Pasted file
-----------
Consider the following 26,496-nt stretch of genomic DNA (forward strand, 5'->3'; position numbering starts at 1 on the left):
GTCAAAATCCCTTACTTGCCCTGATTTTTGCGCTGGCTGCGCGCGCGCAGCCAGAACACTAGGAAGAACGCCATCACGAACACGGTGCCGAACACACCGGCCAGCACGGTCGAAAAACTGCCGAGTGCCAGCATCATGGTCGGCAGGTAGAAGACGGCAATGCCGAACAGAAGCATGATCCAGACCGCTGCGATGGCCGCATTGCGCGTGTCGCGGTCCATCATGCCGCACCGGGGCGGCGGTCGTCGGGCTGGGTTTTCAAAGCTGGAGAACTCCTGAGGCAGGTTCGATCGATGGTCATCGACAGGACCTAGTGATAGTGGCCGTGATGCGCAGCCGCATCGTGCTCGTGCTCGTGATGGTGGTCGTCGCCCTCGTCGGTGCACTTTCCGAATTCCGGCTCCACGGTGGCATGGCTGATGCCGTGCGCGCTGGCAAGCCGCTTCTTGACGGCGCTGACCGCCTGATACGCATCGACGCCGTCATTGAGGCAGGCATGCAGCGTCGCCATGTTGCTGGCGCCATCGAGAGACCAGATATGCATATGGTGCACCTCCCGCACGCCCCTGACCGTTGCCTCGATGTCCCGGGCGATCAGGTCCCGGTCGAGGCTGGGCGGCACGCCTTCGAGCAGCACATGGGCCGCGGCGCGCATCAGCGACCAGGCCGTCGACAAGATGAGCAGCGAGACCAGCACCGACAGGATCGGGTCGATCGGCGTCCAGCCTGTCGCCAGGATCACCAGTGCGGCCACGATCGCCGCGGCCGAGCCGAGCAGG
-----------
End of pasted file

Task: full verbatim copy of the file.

Consider the following 26,496-nt stretch of genomic DNA (forward strand, 5'->3'; position numbering starts at 1 on the left):
GTCAAAATCCCTTACTTGCCCTGATTTTTGCGCTGGCTGCGCGCGCGCAGCCAGAACACTAGGAAGAACGCCATCACGAACACGGTGCCGAACACACCGGCCAGCACGGTCGAAAAACTGCCGAGTGCCAGCATCATGGTCGGCAGGTAGAAGACGGCAATGCCGAACAGAAGCATGATCCAGACCGCTGCGATGGCCGCATTGCGCGTGTCGCGGTCCATCATGCCGCACCGGGGCGGCGGTCGTCGGGCTGGGTTTTCAAAGCTGGAGAACTCCTGAGGCAGGTTCGATCGATGGTCATCGACAGGACCTAGTGATAGTGGCCGTGATGCGCAGCCGCATCGTGCTCGTGCTCGTGATGGTGGTCGTCGCCCTCGTCGGTGCACTTTCCGAATTCCGGCTCCACGGTGGCATGGCTGATGCCGTGCGCGCTGGCAAGCCGCTTCTTGACGGCGCTGACCGCCTGATACGCATCGACGCCGTCATTGAGGCAGGCATGCAGCGTCGCCATGTTGCTGGCGCCATCGAGAGACCAGATATGCATATGGTGCACCTCCCGCACGCCCCTGACCGTTGCCTCGATGTCCCGGGCGATCAGGTCCCGGTCGAGGCTGGGCGGCACGCCTTCGAGCAGCACATGGGCCGCGGCGCGCATCAGCGACCAGGCCGTCGACAAGATGAGCAGCGAGACCAGCACCGACAGGATCGGGTCGATCGGCGTCCAGCCTGTCGCCAGGATCACCAGTGCGGCCACGATCGCCGCGGCCGAGCCGAGCAGG